What Casey Affleck's Oscar Win Tells Us About Men In Positions Of Power
Though the Academy Awards are meant to be a night of celebration, I found myself filled with dread as the night went on. I knew that one of the night's biggest categories was coming, and with it the possibility that Casey Affleck would win the Oscar for Best Actor. And that's exactly what happened. To say that Casey Affleck's Oscar win is problematic doesn't even begin to describe it. Because this moment is much bigger than the Oscars — it's about powerful men receiving even more power no matter what they are accused of. That message that was sent loud and clear during the 2016 election and, thanks to Affleck's win, is now being spread once again.
Though this story isn't as widely known as the sexual harassment allegations against President Trump, Affleck has been accused of harassing multiple women, as reported by People. In 2010, Affleck was sued by Amanda White, who produced his film I'm Still Here, for allegedly verbally and physically harassing her. White claimed Affleck had referred to women as "cows," asked her to spend the night with him, and talked about his sex life in front of her, among other allegations. Magdalena Gorka, the film's cinematographer, also sued Affleck, claiming that the actor had climbed into her bed without her permission and caressed her back. Affleck has denied the claims, and his lawyer told The Hollywood Reporter in a statement quoted by People, "the allegations brought upon our clients are preposterous and without merit." The lawsuits were both settled out of court for undisclosed amounts. Bustle reached out to a representative of Affleck for additional comment and did not immediately hear back, this article will be updated if we receive a response. Update: On Feb. 28, Affleck responded to the backlash against his win in an interview with the Boston Globe and said that while those involved in the lawsuit cannot comment on it, "I believe that any kind of mistreatment of anyone for any reason is unacceptable and abhorrent, and everyone deserves to be treated with respect in the workplace and anywhere else."
But the details of the lawsuit — or even is Affleck is innocent or guilty — are not what matters here. What matters is the fact that even with these allegations, members of the Academy of Motion Picture Arts and Sciences — White and Gorka's peers — voted for Affleck to win one of the industry's biggest honors. Just like millions of people in this country voted for Donald Trump to become President of the United States after he came up against and denied multiple allegations of sexual assault.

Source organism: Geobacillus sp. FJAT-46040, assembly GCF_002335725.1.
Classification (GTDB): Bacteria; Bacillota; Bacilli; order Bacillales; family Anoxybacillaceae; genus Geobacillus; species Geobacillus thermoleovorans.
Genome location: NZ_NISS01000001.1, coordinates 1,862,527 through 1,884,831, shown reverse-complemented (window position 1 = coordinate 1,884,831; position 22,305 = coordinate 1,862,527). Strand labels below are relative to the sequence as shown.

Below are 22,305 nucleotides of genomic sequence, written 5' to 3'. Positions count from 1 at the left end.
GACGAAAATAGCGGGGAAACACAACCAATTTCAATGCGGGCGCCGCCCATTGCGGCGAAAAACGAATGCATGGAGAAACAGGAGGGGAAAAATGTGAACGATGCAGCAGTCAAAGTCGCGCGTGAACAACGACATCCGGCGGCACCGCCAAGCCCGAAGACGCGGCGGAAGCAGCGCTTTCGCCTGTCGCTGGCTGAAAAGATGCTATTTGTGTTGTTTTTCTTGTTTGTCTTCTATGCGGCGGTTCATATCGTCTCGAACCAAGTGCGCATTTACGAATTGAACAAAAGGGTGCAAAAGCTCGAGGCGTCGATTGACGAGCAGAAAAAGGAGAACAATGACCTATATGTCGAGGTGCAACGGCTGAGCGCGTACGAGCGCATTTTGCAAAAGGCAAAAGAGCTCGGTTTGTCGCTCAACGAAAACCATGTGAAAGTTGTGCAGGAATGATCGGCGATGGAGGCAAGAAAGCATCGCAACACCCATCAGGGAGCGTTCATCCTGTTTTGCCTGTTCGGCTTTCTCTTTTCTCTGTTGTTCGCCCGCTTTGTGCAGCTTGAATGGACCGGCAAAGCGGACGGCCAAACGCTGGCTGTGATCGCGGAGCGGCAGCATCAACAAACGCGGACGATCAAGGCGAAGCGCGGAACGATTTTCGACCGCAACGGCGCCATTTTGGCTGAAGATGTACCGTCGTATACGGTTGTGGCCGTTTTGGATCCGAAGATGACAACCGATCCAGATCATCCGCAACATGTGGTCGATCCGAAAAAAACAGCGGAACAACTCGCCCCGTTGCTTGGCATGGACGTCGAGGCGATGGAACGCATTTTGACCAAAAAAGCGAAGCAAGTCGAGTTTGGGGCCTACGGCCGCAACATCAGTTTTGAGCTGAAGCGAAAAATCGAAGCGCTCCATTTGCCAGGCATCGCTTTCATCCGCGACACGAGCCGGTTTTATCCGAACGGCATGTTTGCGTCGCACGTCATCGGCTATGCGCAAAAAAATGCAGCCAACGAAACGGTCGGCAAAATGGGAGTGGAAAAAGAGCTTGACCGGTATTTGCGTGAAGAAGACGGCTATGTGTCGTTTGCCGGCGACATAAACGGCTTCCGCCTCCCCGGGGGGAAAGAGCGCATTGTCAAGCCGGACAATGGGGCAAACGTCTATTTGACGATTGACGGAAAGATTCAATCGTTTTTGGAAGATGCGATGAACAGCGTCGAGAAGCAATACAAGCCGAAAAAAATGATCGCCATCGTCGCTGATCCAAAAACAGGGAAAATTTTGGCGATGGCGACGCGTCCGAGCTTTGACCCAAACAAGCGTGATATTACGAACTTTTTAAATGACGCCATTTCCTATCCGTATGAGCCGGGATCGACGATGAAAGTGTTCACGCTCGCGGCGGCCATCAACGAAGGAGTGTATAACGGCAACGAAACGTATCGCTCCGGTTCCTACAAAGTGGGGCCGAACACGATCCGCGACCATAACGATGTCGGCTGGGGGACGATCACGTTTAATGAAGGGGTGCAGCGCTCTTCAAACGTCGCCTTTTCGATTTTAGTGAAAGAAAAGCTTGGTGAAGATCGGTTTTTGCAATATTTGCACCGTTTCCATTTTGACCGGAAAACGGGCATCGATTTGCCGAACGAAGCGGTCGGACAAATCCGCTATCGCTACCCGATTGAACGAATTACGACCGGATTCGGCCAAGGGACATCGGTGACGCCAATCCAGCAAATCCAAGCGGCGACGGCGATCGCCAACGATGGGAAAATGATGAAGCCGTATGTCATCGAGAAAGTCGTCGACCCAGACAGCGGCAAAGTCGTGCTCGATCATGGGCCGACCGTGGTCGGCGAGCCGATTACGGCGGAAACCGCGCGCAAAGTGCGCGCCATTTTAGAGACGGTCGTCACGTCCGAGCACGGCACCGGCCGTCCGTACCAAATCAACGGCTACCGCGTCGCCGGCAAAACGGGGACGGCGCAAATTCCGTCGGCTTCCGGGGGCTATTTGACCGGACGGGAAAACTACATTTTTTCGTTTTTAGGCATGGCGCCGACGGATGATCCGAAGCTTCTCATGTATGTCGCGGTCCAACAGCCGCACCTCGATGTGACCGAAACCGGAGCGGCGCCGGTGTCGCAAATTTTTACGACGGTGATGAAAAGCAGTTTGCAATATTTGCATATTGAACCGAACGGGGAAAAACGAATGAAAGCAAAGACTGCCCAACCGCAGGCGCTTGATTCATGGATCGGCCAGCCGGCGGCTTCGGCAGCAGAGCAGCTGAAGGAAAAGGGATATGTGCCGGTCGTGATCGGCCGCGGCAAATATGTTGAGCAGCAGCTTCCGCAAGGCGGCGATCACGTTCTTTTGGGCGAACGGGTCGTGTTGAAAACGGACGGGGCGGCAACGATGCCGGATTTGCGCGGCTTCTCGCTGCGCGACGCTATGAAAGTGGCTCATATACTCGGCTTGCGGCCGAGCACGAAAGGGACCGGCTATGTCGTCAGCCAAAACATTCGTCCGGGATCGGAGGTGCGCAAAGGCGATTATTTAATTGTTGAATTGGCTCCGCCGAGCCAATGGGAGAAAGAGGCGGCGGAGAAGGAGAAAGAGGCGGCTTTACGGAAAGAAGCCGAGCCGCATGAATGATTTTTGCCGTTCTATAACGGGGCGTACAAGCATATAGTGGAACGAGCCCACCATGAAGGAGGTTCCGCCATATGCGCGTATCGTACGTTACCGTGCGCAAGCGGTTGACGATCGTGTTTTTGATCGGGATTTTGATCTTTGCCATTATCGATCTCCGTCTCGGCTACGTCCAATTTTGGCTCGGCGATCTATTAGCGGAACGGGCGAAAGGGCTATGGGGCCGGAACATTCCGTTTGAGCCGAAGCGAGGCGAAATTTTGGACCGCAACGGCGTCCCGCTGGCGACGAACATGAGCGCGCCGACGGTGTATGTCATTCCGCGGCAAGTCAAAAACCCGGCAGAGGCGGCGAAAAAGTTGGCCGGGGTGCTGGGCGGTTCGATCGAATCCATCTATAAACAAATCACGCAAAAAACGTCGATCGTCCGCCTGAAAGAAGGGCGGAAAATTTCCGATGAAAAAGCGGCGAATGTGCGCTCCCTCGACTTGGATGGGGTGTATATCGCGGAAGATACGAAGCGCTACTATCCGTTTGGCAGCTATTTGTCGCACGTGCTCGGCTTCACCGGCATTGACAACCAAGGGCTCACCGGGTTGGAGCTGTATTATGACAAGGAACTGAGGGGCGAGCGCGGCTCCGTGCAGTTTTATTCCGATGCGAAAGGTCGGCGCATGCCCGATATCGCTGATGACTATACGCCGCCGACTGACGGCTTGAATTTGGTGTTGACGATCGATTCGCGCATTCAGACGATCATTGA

We live in a country where men accused of such acts can receive top honors. Where people will line up to give them these honors. Where they will be lauded for their contributions to their field, while the women who accuse them of these things are brushed aside and ignored. Where women must watch as these men are handed even more power and worry about what they will do with that power.
Yes, on the surface, Affleck's Oscar win means that his performance in Manchester by the Sea impressed enough Academy voters to beat out the other nominees. But what it really means is that men can be associated with claims of sexual harassment and still be held up as shining examples of excellence in their fields. And that means they can also be role models. It is true that these men have not been convicted for these allegations and that they have denied all claims, but when you think about how a woman's career would surely suffer due to similar charges, the hypocrisy becomes clear. Women must be perfect to be rewarded. Men can be far from it.
The real danger of moments like this is the message they send to the next generation. If a man who is accused of harassment by many women can become president, what's to discourage other men from doing so? If an actor who has been accused of harassing women he works with can be rewarded with trophies and applause from people in their same industry, what's discouraging men in any other field from harassing their own female coworkers?
The more we reward men like Affleck, or Trump, or Mel Gibson, or Chris Brown, or Johnny Depp, or any of the other countless powerful figures who have been accused of assaulting women, the more we tell men and boys that the actions described in these allegations are OK.
In the face of these accolades, I'm filled with even more dread. Dread about how the next generation of men will treat women after being told over and over and over that no matter who you are accused of hurting, it won't hurt you.